Positive signs or posturing
July 12 2002 by Tony W. Cartledge , BR Editor

Positive signs or posturing | Friday, July 12, 2002

Friday, July 12, 2002

Positive signs or posturing

By Tony W. Cartledge BR Editor

One of the most frequent questions I hear is whether there is any hope for a Baptist future that involves more cooperation and less division, more ministry and less criticism.

And the answer, generally, is something like, "I'm always hopeful, but I have more hope than confidence."

I do not have any hope that Baptists as we knew them through most of the 20th Century will be united again in our generation, at least on the national level. The division has grown too deep and too bitter.

The powers-that-be who control today's Southern Baptist Convention (SBC) have consolidated their dominance in ever-growing fashion, using the 2000 Baptist Faith and Message (BF&M 2000) statement as a clear line of demarcation for partnering with those who pass the muster of "doctrinal accountability" and rejecting those who do not.

Every edict on every level that requires endorsement of the statement is another nail in the coffin of cooperation and another step away from the traditional Baptist aversion to creeds.

On the other hand, those who have distanced themselves from the SBC, including those who participate in the Cooperative Baptist Fellowship (CBF), are growing more comfortable in their self-identity apart from the former fold, feeling less of a need to reference SBC life at all.

The sharpest struggles of today are on the state and associational level, where individuals pushing for SBC-style uniformity have led some state conventions and associations to adopt the BF&M 2000 as their standard of doctrine, leaving churches that don't sign on in an uneasy limbo or out in the cold altogether.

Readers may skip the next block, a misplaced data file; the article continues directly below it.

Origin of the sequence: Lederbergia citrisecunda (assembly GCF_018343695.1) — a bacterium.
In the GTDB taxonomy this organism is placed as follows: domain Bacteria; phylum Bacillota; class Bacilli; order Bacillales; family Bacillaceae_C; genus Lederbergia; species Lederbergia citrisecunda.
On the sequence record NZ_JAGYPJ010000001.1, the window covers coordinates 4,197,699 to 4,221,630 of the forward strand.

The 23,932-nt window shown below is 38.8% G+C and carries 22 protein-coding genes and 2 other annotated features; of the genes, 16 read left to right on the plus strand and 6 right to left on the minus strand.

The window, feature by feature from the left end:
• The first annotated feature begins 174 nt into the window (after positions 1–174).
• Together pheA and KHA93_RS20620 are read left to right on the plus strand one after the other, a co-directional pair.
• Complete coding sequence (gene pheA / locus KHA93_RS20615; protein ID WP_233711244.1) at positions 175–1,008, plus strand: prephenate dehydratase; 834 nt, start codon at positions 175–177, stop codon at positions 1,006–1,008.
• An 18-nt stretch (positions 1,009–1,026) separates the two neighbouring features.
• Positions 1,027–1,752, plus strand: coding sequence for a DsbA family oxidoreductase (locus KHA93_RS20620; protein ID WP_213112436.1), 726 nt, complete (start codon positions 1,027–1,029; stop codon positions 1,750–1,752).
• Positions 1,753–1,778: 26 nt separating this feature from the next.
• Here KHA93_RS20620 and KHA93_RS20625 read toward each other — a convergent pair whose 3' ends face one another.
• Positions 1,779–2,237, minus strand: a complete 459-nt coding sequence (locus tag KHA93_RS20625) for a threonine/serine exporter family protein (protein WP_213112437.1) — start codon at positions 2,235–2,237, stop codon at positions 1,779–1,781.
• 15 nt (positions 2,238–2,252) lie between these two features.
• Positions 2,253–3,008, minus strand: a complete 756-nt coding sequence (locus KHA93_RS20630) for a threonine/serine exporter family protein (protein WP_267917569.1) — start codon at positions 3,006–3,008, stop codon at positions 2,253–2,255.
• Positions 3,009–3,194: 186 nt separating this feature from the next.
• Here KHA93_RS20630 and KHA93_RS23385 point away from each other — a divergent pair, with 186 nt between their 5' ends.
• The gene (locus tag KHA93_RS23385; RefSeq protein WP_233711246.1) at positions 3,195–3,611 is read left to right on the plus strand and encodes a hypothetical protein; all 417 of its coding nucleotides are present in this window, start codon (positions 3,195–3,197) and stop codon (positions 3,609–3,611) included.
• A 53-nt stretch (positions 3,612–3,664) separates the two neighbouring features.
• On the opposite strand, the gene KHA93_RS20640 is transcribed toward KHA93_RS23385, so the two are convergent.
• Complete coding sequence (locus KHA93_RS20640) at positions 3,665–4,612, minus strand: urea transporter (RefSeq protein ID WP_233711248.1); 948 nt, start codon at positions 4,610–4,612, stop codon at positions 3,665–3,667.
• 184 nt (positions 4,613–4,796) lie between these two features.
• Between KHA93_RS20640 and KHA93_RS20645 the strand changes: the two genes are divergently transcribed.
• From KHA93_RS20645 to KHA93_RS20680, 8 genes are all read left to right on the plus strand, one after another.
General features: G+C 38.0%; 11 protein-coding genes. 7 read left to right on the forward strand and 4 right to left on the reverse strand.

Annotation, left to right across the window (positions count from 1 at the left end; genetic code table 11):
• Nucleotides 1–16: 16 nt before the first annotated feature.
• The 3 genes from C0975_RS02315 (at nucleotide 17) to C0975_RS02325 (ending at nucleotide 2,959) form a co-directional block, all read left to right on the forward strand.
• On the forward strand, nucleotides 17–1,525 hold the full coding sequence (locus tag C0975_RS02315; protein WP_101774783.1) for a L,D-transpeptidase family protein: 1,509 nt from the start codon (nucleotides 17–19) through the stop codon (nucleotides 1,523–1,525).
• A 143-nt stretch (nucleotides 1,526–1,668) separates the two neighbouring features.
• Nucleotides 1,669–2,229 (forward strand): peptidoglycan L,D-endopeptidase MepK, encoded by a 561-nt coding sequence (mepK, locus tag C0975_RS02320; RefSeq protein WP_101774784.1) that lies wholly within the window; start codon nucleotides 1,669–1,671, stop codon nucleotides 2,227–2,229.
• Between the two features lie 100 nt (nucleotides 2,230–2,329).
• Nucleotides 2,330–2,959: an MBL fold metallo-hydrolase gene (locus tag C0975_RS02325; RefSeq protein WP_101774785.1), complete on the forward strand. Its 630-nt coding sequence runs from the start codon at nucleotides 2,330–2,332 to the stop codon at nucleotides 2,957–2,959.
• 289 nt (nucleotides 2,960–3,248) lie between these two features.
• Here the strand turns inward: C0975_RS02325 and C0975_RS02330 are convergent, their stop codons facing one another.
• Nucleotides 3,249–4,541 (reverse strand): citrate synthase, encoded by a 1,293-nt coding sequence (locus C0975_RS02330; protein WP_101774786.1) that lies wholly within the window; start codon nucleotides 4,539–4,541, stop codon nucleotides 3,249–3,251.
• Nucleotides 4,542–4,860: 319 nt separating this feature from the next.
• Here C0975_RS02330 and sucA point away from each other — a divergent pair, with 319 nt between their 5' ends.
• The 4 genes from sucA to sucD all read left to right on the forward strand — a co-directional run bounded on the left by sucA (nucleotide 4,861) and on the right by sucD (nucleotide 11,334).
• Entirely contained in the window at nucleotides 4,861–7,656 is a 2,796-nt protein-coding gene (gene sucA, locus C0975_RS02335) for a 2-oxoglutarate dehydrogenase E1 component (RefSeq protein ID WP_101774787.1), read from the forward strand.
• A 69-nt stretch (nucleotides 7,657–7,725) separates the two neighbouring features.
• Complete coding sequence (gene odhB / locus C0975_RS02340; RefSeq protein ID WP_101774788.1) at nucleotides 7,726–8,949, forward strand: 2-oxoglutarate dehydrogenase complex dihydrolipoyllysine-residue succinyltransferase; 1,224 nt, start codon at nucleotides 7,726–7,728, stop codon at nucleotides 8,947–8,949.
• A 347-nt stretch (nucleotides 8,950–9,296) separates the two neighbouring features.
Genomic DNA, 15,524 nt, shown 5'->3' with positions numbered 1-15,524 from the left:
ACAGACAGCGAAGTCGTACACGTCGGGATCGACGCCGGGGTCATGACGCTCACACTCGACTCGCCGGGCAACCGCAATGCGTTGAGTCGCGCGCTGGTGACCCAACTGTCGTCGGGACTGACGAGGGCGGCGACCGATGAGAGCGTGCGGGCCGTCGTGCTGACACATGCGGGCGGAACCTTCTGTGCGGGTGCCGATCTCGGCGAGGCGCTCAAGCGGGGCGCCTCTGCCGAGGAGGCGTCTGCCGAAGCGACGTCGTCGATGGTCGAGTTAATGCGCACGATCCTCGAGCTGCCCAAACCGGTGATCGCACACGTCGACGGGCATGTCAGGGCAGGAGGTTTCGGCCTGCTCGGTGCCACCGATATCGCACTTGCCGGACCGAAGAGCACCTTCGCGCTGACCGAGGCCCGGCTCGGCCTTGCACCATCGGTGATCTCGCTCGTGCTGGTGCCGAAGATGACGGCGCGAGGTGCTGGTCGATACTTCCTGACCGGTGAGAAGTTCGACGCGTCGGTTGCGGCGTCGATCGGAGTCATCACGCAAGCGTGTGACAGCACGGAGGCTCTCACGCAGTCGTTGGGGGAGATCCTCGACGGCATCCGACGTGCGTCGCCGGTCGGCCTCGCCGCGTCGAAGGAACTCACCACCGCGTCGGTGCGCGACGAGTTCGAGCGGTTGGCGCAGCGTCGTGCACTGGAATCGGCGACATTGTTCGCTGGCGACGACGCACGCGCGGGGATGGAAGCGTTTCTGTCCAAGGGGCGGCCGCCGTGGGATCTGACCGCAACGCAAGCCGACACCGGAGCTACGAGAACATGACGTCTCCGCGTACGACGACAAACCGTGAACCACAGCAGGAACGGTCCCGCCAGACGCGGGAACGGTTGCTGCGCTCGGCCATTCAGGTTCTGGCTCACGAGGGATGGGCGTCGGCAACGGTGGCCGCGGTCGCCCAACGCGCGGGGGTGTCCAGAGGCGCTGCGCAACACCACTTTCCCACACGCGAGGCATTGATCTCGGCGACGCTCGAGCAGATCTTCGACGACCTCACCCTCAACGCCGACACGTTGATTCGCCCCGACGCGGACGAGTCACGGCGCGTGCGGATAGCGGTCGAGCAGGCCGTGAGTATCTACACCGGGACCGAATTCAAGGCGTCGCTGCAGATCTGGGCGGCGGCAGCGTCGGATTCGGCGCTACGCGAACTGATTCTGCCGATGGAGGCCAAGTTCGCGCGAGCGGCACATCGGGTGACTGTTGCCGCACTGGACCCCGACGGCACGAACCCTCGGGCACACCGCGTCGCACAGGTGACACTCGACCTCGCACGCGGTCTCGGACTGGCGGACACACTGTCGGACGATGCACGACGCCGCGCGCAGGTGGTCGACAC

Other states and associations have resisted the call to conformity, continuing to emphasize local cooperation without expecting unanimity about national affiliation.

The level of division in either setting is directly proportional to the zeal of those who have particularizing agendas.

Such hope as I have for our future lies in the as-yet-unproven ability (or desire) of contemporary Baptists to accept one another despite their doctrinal differences, to wish each other well and agree to live in peace, if not in the same national convention.

There have been encouraging signs recently, if convention statements can be taken at face value rather than as political posturing.

Southern Baptists declared at this year's convention that they plan to focus future efforts on "an all out concentration on the kingdom of God," as outgoing president James Merritt put it.

Cooperative Baptists announced two weeks later that they intend to be the incarnation of Christ in the world, following Jesus' example in living and relating to others.

If the two national entities mean what they say and their supporters buy into the twin visions - if SBC and CBF Baptists will truly focus on living for the Kingdom of God and becoming more like Jesus - then neither will have the time or the inclination for sniping at the other, and local believers can work together in peace.

Is there any chance that will happen?

One can only hope.

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7/12/2002 12:00:00 AM by Tony W. Cartledge , BR Editor | with 0 comments
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